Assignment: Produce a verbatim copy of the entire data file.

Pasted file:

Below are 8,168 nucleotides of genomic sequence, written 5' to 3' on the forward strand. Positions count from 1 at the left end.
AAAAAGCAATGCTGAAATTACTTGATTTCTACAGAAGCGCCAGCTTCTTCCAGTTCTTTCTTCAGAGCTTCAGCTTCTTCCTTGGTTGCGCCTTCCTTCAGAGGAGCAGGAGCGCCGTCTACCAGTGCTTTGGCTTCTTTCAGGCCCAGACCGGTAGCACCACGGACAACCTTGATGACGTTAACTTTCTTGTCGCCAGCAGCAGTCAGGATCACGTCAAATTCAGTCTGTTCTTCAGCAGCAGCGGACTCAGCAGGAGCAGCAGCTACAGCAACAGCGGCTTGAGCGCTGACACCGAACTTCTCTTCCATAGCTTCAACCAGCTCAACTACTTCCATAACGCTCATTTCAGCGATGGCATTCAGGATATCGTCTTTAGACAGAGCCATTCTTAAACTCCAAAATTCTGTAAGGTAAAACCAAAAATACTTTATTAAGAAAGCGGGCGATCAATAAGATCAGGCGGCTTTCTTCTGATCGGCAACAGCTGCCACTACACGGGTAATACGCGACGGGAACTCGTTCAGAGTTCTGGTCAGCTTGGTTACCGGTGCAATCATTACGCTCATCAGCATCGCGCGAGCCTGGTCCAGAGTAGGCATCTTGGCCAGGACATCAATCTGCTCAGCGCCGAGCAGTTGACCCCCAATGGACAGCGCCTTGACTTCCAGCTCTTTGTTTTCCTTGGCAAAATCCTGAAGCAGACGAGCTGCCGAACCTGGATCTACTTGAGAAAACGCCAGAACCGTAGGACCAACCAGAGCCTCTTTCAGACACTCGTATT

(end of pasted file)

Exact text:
Below are 8,168 nucleotides of genomic sequence, written 5' to 3' on the forward strand. Positions count from 1 at the left end.
AAAAAGCAATGCTGAAATTACTTGATTTCTACAGAAGCGCCAGCTTCTTCCAGTTCTTTCTTCAGAGCTTCAGCTTCTTCCTTGGTTGCGCCTTCCTTCAGAGGAGCAGGAGCGCCGTCTACCAGTGCTTTGGCTTCTTTCAGGCCCAGACCGGTAGCACCACGGACAACCTTGATGACGTTAACTTTCTTGTCGCCAGCAGCAGTCAGGATCACGTCAAATTCAGTCTGTTCTTCAGCAGCAGCGGACTCAGCAGGAGCAGCAGCTACAGCAACAGCGGCTTGAGCGCTGACACCGAACTTCTCTTCCATAGCTTCAACCAGCTCAACTACTTCCATAACGCTCATTTCAGCGATGGCATTCAGGATATCGTCTTTAGACAGAGCCATTCTTAAACTCCAAAATTCTGTAAGGTAAAACCAAAAATACTTTATTAAGAAAGCGGGCGATCAATAAGATCAGGCGGCTTTCTTCTGATCGGCAACAGCTGCCACTACACGGGTAATACGCGACGGGAACTCGTTCAGAGTTCTGGTCAGCTTGGTTACCGGTGCAATCATTACGCTCATCAGCATCGCGCGAGCCTGGTCCAGAGTAGGCATCTTGGCCAGGACATCAATCTGCTCAGCGCCGAGCAGTTGACCCCCAATGGACAGCGCCTTGACTTCCAGCTCTTTGTTTTCCTTGGCAAAATCCTGAAGCAGACGAGCTGCCGAACCTGGATCTACTTGAGAAAACGCCAGAACCGTAGGACCAACCAGAGCCTCTTTCAGACACTCGTATT